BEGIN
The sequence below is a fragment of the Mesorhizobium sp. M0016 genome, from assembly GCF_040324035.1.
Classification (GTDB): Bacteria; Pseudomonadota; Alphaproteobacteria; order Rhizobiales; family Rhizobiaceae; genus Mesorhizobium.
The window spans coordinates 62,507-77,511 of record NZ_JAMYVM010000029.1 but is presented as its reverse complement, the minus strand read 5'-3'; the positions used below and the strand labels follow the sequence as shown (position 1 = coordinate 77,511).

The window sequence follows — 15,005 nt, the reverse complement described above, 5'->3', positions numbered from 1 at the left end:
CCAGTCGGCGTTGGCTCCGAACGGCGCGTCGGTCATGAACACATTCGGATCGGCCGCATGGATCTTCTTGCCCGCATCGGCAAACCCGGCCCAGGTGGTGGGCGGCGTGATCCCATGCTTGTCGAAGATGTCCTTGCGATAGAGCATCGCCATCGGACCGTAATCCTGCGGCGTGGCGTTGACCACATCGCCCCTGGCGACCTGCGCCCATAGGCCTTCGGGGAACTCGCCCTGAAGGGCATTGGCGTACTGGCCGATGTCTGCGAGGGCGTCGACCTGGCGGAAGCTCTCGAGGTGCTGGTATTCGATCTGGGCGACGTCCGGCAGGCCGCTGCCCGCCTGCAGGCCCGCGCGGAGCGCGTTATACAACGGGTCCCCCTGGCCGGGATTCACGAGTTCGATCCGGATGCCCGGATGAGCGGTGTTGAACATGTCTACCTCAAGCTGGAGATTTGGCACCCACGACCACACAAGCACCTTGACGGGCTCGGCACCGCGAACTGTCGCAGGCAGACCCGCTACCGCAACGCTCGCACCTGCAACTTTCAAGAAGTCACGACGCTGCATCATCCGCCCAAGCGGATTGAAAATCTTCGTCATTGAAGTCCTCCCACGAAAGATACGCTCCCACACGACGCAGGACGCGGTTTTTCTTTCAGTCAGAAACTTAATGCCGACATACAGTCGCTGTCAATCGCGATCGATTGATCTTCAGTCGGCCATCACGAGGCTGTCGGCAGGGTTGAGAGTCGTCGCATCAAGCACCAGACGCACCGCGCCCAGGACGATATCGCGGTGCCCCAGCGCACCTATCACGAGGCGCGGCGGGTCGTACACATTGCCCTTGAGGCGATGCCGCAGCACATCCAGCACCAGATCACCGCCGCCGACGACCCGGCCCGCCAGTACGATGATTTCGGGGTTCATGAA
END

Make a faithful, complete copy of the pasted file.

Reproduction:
The sequence below is a fragment of the Mesorhizobium sp. M0016 genome, from assembly GCF_040324035.1.
Classification (GTDB): Bacteria; Pseudomonadota; Alphaproteobacteria; order Rhizobiales; family Rhizobiaceae; genus Mesorhizobium.
The window spans coordinates 62,507-77,511 of record NZ_JAMYVM010000029.1 but is presented as its reverse complement, the minus strand read 5'-3'; the positions used below and the strand labels follow the sequence as shown (position 1 = coordinate 77,511).

The window sequence follows — 15,005 nt, the reverse complement described above, 5'->3', positions numbered from 1 at the left end:
CCAGTCGGCGTTGGCTCCGAACGGCGCGTCGGTCATGAACACATTCGGATCGGCCGCATGGATCTTCTTGCCCGCATCGGCAAACCCGGCCCAGGTGGTGGGCGGCGTGATCCCATGCTTGTCGAAGATGTCCTTGCGATAGAGCATCGCCATCGGACCGTAATCCTGCGGCGTGGCGTTGACCACATCGCCCCTGGCGACCTGCGCCCATAGGCCTTCGGGGAACTCGCCCTGAAGGGCATTGGCGTACTGGCCGATGTCTGCGAGGGCGTCGACCTGGCGGAAGCTCTCGAGGTGCTGGTATTCGATCTGGGCGACGTCCGGCAGGCCGCTGCCCGCCTGCAGGCCCGCGCGGAGCGCGTTATACAACGGGTCCCCCTGGCCGGGATTCACGAGTTCGATCCGGATGCCCGGATGAGCGGTGTTGAACATGTCTACCTCAAGCTGGAGATTTGGCACCCACGACCACACAAGCACCTTGACGGGCTCGGCACCGCGAACTGTCGCAGGCAGACCCGCTACCGCAACGCTCGCACCTGCAACTTTCAAGAAGTCACGACGCTGCATCATCCGCCCAAGCGGATTGAAAATCTTCGTCATTGAAGTCCTCCCACGAAAGATACGCTCCCACACGACGCAGGACGCGGTTTTTCTTTCAGTCAGAAACTTAATGCCGACATACAGTCGCTGTCAATCGCGATCGATTGATCTTCAGTCGGCCATCACGAGGCTGTCGGCAGGGTTGAGAGTCGTCGCATCAAGCACCAGACGCACCGCGCCCAGGACGATATCGCGGTGCCCCAGCGCACCTATCACGAGGCGCGGCGGGTCGTACACATTGCCCTTGAGGCGATGCCGCAGCACATCCAGCACCAGATCACCGCCGCCGACGACCCGGCCCGCCAGTACGATGATTTCGGGGTTCATGAA